Animal Health Updated on Bighorns, Scrapie

Animal Health Updated on Bighorns, Scrapie

As consumers are increasingly interested not only in the quality of their food but the care and handling of the animals that provide it, sheep producer participation in the Sheep Safety and Quality Assurance  becomes ever more important.

“Increased consumer confidence is the main purpose of this program,” Melissa VanLaningham told the ASI Animal Health Committee in Reno. “Not only confidence in what’s on their plates, but how we produce it – the treatment of our animals and the treatment of the environment.”

VanLaningham is a veterinarian and director of Food Science for Superior Farms, where she oversees Superior’s Technical Services and Quality Assurance departments.

 The Sheep Safety and Quality Assurance program, begun in the early 1990s in a collaboration between ASI and Colorado State University, is designed to generate safe, high quality sheep products by improving management practices during production. 

In the battle to eradicate scrapie, Diane Sutton, a senior staff veterinarian with USDA/Aphis Veterinary Services, reported that on-farm surveillance is steadily increasing as a complement to slaughter surveillance.

She said that sheep and goat scrapie appear to be the same, adding that the industry needs to eradicate scrapie in both species before the United States is declared scrapie-free.

On another issue, Sutton discussed the halting of the import of ovine and caprine semen from European Union countries in 2011 to guard against the introduction of Schmallenberg virus, or SBV, which can cause congenital malformations and stillbirths in sheep, goats and cattle. Named for where it was first detected (Schmallenberg, Germany), SBV has been detected in nearly all countries of the European Union.

“We need to make sure that SBV doesn’t get into the United States,” said Sutton, adding that any semen brought in requires an import certificate.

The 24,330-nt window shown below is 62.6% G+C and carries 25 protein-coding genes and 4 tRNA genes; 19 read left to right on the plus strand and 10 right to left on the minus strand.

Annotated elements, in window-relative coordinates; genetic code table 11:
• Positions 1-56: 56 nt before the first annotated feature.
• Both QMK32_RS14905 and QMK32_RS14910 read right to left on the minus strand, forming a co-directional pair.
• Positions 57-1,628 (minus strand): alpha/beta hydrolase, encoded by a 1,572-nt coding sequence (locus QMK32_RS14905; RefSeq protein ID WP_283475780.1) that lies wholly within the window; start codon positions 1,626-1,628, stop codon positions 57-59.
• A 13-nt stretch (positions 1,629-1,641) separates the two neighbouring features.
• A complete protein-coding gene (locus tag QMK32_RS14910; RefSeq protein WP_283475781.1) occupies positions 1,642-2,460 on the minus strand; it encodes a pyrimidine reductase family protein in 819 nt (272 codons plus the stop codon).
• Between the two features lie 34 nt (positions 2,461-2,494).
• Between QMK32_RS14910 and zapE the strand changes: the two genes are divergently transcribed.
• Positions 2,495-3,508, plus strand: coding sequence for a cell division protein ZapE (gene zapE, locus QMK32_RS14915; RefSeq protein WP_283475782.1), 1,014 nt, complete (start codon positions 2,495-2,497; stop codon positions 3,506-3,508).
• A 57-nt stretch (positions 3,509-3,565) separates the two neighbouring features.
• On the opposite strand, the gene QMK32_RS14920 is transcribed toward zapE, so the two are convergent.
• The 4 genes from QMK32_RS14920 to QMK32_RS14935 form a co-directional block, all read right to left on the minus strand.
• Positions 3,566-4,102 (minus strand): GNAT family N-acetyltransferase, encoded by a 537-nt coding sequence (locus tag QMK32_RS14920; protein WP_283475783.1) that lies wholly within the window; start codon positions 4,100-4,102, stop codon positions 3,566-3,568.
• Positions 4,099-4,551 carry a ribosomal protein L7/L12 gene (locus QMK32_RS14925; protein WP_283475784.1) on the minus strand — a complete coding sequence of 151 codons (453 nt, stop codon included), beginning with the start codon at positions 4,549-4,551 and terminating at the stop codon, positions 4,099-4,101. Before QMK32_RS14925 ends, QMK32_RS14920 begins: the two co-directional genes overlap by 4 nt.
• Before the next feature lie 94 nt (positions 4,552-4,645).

Another disease of concern to sheep and goat producers is Coxiella burnetti, or Q fever. An outbreak in the Netherlands in 2007-2009 was followed by one in the U.S. Pacific Northwest two years later.

“Q fever represents a silent infectious disease with a seemingly different impact because it can affect humans,” said Don Knowles, research leader of the ARS Animal Disease Research unit in Pullman, Wash. The question is whether “rare research dollars” should be invested to address this problem.

A critical disease for the sheep industry is bighorn sheep pneumonia, especially because of the costly challenge of keeping the U.S. Forest Service from closing sheep allotments in mountain states near bighorn populations. “This is still a poorly understood disease phenomenon, but it is having a big economic impact,” said Maggie Highland, a veterinary researcher with the Animal Disease Research Unit at Pullman. Highland said reports of pneumonia outbreaks among bighorn sheep date from the 1920s, and “the cause has long been debated and continues to be debated.” What is known, she said, is that there is more than one bacterium involved in the disease, and the presence of bacteria does not necessary mean death: Animals can carry it without the bacteria causing the disease.
 
“Do domestic sheep carry the bacteria? Yes,” said Highland. “Are domestic sheep the only source? No, because bighorn sheep carry it as well.” She advised the sheep industry to judge critically any research on disease transmission between domestic and bighorn sheep. Highland’s current research is exploring whether domestic and bighorn sheep, raised equally, have equally protected immune systems.

Additional research is investigating other potential wildlife reservoirs or carriers of the disease and whether they are transmitting it to other animals. Under study are wild cottontail rabbits, deer and other wild ungulates.

On another front, Highland is initiating research on mycoplasm ovis. The work was triggered by a student worker observing a lamb with uncoordinated behavior. It was thought that the lamb had dislocated knees, but further inspection showed signs of neurological compromise.

Highland said the disease, distributed worldwide, is of concern to the sheep industry, even though reports of it and research on it are rare in the United States.

Mycoplasm ovis is typically transmitted by biting insects or needle reuse, and it can cause poor growth and death. Clinical symptoms, similar to those from enteric parasites, are anemia, jaundice, weight loss, ill thrift, stunting, diarrhea and neurological signs.

Research at Pullman is looking at distribution and prevalence in the United States along with seasonal infection prevalence. 
 
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